A genuine restoration of Turkish-Israeli relations
On 7 April 2018 an article titled A Genuine Restoration of Turkish-Israeli Relations: A Realist set of Proposals by Ceyhun Cicekci, appeared in the bulletin of the Turkish think tank BILGESAM.
The common perils faced by both Turkey and Israel and the common attitudes they could adopt to overcome these, are scattered in the body of the article. There, the necessity of cooperation against the threats posed by the Assad regime in Syria, terrorism and Iranian expansionism is emphasized.
Apprehensions of the ‘strategic’ kind
From the geopolitical perspective of both Turkey and Israel, the principal common strategic threat is the Iranian expansionism. The other common ones are important too but they differ in the way they pose a threat to each one of them.
For example, the threat posed by the Assad regime to Turkey is basically evaluated in the context of Kurdish separatism. On the ideological plan, the Assad regime is the main obstacle in front of Turkey’s designs to establish a regional Sunni block.
Whereas, from Israel’s point of view the main threat posed by the Assad regime is the free hand it gives to Iran and its proxy the Lebanese Hezbollah on its soil. In other words, a secular Syrian regime devoid of Iranian influence would pose no strategic threat to Israel, save their territorial contentious in the Golan Heights which is of relatively minor regional importance.
‘Constants’ and ‘Variables’
The author relates to constants and variables in the nature of Turkish-Israeli relations.
He opines that the Palestinian issue is considered a “Cause célèbre” by the whole Turkish political spectrum. He cites an example from the left of the center secular Ecevit’s government which accused Israel of perpetrating a genocide to Palestinians and concludes that the Palestinian cause is one of the “constants” of Turkey in its relations with Israel. Is it really so?
The Turkish public opinion is easily shaped by leaders who may say anything one day and the opposite the day after. The Turkish press is full of examples proving this state of things.
Therefore, Israel thinks that the Palestinian issue is not a “constant” in its relations with Turkey.
Indeed, in 1986 during Prime Minister Ozal’s tenure, Turkey’s relations with the USA at the
Presidential administration’s level were impeccable whereas its relations with the Congress had hit the bottom owing to the negative influence of the Greek and Armenian lobbies on the congressmen. Turkey felt the urge to mend those relations with the assistance of the Jewish Lobby. Back then, the Palestinian issue was the least of Turkey’s concerns. The higher interests of Turkey and its survival prevailed.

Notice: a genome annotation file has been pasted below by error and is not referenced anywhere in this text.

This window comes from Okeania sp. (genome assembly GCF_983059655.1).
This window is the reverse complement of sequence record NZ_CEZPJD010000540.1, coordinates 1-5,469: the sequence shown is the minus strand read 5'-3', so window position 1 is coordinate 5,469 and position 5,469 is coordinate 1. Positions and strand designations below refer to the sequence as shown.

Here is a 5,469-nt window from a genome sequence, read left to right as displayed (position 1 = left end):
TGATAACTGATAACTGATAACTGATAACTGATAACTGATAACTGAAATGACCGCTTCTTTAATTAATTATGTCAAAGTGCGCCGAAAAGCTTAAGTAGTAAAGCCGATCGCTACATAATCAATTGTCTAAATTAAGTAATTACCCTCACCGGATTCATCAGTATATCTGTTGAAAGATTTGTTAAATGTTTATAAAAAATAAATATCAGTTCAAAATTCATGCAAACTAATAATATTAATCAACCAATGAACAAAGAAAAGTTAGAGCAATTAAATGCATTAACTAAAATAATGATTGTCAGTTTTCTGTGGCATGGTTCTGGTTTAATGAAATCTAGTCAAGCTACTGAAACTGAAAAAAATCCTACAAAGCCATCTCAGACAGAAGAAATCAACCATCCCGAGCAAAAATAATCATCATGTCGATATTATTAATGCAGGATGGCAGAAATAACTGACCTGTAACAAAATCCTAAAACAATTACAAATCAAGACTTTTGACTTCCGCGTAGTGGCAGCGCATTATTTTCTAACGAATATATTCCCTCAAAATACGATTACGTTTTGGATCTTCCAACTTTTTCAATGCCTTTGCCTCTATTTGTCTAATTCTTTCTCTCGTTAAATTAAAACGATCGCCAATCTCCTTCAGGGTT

Palestine as a lever of changing course in foreign policy
The Palestine issue became the course changing lever of Turkey’s foreign policy thanks to several developments among which the fixing of Turkey’s relations with the USA by the Jewish Lobby, the collapse of the Soviet Union which diminished Turkey’s threat perception from Russia, the improvement in the Turkish economy, and above all the access to power by the Islamic oriented AKP – Justice and Development Party, the priority of which was to base Turkey’s foreign policy on Sunni solidarity.
Southern Mediterranean Energy Cooperation
One of the headaches of Turkey is the Greek Cypriot regime’s energy cooperation with the Southern Mediterranean Basin’s economic zone countries Egypt and Israel.
The actual Turkish government’s ideological positions regarding Israel prevents it from getting Israeli gas over Cyprus or via a pipeline straight from the Israeli gas fields, encouraging Israel to find a common ground with Egypt, Jordan and even the Palestinian Authority.
Israel will pump its excess capacity to the Egyptian gas liquefying facilities and ship the product to Europe with tankers. Moreover, any additional production will be channeled to Europe via Cyprus and Greece.
The problematics of American presence and absence in the region
President Trump’s announcement that he intends to pull the US forces out of the region had the effect of a wake-up call for Turkey which realized the perils of facing Russia and Iran alone in the Syrian theater.
US’ presence in the region poses tactical problems for Turkey. However, its eventual absence made the potential strategic threats posed by Russia and Iran visible.
While the Turkish-Iranian divide is of a geopolitical nature, what characterizes Turkish-Israeli relations is the lack of trust and ideological differences. Whereas, geopolitics indicates that Turkey and Israel share common threats and similar interests.
Turkey’s Palestine/Hamas policies and its immediate threat perception from the Kurdish issue constitute the main obstacle for the conception of serious common policies regarding Iran.
Who has the key?
The precondition for basing the Turkish-Israeli relations on common interests is freeing it from the mortgage of the Palestinian issue. In other words, the key to the restoration of Turkish-Israeli relations is not in Israel’s but in Turkey’s hands.